Deep within the depths of a cancer center, a medical physicist is knee-deep at work. In front of her is a treatment planning computer. Malignant tumors are identified. It is the job of the medical physicist to calculate the right dosage, and the right shape of the beam to target malignant tumors— Cancer— and kill it like a Smart Bomb with its precision. This is how it is with Medicine. One patient may need radiotherapy, a process, roughly described here. It can be a combination of techniques. One to weaken the target for another set of treatment to kill. Sometimes, when lucky, there is a precise treatment possible.
The notion that cancer is eating our society is nothing new. Our nation celebrates the heroism and genius of Jose Rizal, who viewed society to suffer from cancer. The question now is: are we competent enough to recognize the difference between Cancer, and the symptom of the disease? Are we intelligent enough to design precision solutions?
Thanks to the Internet, we now live in an age where as Bill Clinton once put it, “People of modest means” can “band together”, and do some good. We’ve seen this happen in the Philippines. Whether it was Ondoy, or habagat; whether it was the cybercrime law, or the Magna Carta for Philippine Internet Freedom. All translated to some form of action. All through some form of online and offline activity. All of modest means.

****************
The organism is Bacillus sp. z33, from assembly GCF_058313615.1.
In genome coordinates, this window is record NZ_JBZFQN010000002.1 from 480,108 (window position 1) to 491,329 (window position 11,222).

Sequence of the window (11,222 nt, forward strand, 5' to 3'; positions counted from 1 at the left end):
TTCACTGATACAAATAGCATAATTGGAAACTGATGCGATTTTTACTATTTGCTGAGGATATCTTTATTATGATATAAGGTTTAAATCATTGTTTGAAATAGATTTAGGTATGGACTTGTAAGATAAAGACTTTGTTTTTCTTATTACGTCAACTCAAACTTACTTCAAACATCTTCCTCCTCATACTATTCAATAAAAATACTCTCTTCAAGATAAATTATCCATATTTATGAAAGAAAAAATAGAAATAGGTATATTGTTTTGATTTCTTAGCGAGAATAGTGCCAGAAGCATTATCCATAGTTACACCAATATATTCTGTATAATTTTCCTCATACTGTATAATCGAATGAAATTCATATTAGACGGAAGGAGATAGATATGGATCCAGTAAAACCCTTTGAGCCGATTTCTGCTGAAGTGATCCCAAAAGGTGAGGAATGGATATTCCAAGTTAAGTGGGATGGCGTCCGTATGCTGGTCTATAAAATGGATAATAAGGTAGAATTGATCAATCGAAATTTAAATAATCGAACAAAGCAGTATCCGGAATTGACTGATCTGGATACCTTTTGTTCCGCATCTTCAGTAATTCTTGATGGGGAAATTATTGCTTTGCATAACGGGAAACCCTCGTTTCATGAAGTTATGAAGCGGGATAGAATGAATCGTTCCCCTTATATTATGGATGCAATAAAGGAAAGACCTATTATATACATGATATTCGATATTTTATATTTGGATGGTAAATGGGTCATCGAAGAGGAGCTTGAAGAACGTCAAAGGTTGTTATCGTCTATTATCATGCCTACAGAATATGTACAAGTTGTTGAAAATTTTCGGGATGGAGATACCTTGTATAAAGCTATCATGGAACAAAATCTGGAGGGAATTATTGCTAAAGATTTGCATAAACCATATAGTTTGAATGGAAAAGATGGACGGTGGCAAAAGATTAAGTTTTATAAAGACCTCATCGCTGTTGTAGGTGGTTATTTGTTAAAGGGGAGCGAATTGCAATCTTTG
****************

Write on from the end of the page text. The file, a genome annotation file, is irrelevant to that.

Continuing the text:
Now we are met with the Million People March. Organized like many success stories before it: through Facebook and on Twitter. All of modest means, formed from the feverish anger at the lavish lifestyle that Janet Lim Napoles displayed, coupled by the eye-brow raising way— that these people supposedly stole our taxed monies? So forged with the fire of anger and rage, the Million People March came along, branded as an organization that was leaderless. Perhaps to copy other such grassroots indignation, failing to realize that the whole idea of a leaderless “organization” is a nice romantic notion. As we’ve seen with Occupy Wall Street, and its right-wing counterpart, the Tea Party, both lead to disastrous result. The former, scattershot, ran out of steam. The latter, co-opted by the extreme right that the whole idea has been perverted. So the Million People March came with such a diversity of beliefs, desires and end goals— not in itself wrong, in fact, a strength, but the weakness of such a romantic notion is inherently dangerous to pursue change.